San Diego Not in The Clear Yet: Winter Storms to Bring More Rain, Snow

The storm will bring wet weather conditions to the region through the weekend

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Heavy rain and lightning storms met San Diego County Friday morning before lighting up to cloudy skies, but moody weather isn't over yet; expect more showers this weekend, according to forecasters.

The weather changes are due to a pair of low-pressure systems tracking over Southern California, generating a mixed bag of rain, wind and snow set to last sporadically through Sunday morning.

Dagmar Midcap's Evening Forecast for March 4, 2022

The first storm system moved in early Friday to bring heavy downpours that caused flooding in some areas like Quarry Road in Springs Valley and on lanes of Interstate 5 near the State Route 15 north exit toward Riverside.

Scattered showers were expected to continue Friday west of the mountains before the first storm system moves out of the region.

The San Diego metropolitan area likely received a quarter- to a half-inch of precipitation Thursday night and Friday morning, with a tenth to a quarter-inch possible Friday afternoon and evening, meteorologists said. Another tenth of an inch is in the forecast for Saturday.

Encinitas recorded .83 inches of rain as of 2:30 a.m., according to the National Weather Service. Sylvan Meadows recorded .51 inches of rain and El Camino Del Norte recorded .42 inches of rain.

A winter weather advisory warning of snow accumulations that could create dangerous driving conditions for mountains ranges with elevations above 4,500 feet was in effect until 2 a.m. Sunday.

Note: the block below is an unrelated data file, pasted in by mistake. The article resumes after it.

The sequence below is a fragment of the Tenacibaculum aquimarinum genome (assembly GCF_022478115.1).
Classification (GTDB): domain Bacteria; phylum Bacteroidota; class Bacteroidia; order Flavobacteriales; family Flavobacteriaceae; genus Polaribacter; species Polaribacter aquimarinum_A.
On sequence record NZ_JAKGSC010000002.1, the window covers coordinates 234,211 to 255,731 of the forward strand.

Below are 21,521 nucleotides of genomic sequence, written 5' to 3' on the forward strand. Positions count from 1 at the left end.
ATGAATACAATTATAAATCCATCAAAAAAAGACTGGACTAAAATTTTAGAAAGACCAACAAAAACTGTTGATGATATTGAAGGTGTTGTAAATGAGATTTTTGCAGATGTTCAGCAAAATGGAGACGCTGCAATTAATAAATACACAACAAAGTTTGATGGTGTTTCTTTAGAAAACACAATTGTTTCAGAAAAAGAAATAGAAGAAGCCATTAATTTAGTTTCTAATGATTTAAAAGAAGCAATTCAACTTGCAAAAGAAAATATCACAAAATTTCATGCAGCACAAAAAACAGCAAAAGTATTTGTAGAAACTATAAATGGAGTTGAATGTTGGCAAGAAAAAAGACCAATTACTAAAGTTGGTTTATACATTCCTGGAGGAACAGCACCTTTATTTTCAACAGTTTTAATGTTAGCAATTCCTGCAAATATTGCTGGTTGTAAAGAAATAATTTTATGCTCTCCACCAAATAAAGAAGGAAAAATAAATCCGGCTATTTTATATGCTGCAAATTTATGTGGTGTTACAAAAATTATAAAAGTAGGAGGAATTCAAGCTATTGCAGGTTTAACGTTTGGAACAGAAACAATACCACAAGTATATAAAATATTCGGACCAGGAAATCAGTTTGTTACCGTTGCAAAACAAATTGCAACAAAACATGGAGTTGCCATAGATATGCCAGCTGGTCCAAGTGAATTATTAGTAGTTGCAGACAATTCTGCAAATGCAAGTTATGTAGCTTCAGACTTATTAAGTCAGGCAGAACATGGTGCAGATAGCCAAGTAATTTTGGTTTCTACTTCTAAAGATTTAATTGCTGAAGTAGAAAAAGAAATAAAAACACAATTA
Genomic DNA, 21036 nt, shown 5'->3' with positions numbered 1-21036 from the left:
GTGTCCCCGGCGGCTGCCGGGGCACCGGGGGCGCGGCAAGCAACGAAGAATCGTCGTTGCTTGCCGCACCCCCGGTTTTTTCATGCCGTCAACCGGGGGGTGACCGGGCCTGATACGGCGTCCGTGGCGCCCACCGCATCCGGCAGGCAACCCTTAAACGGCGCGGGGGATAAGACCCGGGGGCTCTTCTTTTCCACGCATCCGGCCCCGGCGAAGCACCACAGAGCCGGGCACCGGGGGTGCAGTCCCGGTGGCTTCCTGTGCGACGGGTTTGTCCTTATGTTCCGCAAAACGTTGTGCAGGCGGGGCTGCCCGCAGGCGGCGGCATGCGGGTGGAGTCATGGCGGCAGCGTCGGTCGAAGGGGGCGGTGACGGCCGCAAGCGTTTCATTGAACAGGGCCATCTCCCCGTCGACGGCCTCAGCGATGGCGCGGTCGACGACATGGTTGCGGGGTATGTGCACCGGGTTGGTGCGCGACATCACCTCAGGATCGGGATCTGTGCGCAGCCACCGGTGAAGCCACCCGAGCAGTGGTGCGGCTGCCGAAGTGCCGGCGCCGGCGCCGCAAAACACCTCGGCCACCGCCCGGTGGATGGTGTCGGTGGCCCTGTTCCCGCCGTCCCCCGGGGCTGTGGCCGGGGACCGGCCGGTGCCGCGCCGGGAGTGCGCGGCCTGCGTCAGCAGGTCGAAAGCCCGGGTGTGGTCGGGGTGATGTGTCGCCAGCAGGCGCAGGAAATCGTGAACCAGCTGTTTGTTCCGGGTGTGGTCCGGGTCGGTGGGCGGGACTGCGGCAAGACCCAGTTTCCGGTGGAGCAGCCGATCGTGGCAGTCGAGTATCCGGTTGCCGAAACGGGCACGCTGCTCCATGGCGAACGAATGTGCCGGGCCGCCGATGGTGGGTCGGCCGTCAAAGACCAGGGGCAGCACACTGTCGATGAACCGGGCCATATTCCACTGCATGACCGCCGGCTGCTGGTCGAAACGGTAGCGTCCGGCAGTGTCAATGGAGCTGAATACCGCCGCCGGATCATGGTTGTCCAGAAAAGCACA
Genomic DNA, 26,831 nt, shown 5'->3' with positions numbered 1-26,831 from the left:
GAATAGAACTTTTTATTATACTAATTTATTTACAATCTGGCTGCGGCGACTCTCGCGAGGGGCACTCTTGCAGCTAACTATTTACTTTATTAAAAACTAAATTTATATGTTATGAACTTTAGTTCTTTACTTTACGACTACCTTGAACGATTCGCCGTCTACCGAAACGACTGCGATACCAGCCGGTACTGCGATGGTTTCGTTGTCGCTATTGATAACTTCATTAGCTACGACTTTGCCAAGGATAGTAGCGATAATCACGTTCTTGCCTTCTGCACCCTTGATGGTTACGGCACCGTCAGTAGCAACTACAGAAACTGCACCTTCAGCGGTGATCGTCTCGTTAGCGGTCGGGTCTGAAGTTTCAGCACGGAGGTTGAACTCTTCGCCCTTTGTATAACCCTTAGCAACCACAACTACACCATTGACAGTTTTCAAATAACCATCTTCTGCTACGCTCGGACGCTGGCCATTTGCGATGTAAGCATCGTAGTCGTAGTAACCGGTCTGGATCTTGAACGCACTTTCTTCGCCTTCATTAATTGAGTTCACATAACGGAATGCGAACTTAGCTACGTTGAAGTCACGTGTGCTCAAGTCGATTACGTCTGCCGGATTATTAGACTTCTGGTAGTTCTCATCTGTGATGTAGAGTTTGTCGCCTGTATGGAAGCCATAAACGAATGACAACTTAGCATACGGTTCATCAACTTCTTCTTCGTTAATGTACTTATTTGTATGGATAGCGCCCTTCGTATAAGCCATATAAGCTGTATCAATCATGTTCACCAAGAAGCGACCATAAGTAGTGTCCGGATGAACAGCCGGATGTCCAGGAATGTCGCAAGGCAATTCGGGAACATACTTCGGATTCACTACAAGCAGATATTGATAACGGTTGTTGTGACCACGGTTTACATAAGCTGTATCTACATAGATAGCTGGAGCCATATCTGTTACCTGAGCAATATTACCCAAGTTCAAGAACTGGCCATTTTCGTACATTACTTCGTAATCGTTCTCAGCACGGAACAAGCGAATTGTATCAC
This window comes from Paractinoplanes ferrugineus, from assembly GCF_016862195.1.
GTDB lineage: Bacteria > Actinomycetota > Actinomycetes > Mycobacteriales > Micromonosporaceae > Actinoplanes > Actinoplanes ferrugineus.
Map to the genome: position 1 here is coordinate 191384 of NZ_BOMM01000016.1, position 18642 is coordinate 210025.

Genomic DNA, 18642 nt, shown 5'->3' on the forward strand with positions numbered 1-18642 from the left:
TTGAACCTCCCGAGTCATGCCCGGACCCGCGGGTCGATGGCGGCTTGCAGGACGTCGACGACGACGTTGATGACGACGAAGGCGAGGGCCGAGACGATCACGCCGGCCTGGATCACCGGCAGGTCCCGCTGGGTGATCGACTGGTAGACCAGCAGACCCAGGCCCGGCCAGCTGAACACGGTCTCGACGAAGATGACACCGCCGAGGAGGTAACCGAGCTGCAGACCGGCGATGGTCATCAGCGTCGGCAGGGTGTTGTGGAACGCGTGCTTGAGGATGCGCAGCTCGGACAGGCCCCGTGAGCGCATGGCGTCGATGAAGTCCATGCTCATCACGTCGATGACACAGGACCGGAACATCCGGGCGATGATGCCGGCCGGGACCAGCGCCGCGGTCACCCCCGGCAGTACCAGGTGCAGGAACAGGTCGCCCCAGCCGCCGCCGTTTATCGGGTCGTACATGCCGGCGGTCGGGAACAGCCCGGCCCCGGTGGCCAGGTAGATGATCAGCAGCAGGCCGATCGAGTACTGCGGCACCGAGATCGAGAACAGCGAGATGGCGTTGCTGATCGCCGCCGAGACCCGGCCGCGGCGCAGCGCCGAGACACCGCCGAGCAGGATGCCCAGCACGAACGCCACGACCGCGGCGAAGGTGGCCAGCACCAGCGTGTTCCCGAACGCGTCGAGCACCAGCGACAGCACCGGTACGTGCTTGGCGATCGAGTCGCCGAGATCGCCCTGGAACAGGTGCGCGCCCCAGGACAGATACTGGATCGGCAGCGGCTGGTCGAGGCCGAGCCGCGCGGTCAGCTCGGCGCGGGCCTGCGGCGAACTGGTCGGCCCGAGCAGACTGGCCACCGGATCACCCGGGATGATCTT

"Snow accumulations of 8 to 14 inches above 7,500 feet, 6 to 8 inches from 6,500 feet to 7,500 feet, 4 to 6 inches from 5,500 to 6,500 feet, and 2 to 4 inches from 4,000 to 5,500 feet are expected," the NWS stated.

Winds are likely to average 25 to 35 mph as the front scoots east, with gusts as high as 60 mph in some locations, mostly mountains and passes, though the Coachella Valley will be impacted as well, forecasters said.

The next trough of low pressure will dive south from the Pacific Northwest Saturday, further lowering snow levels to 3,500 feet, according to the Weather Service.

"The inside track of this (second) storm will greatly limit valley precipitation amounts, but snowfall could still be very impactful over the mountains," the NWS said.

High temperatures in the San Diego metro area Friday are expected to hover in the near 60, with lows in the low 50s.

A warming trend will begin Monday and last through the week, along with generally dry conditions, according to the NWS.

Copyright CNS - City News Service
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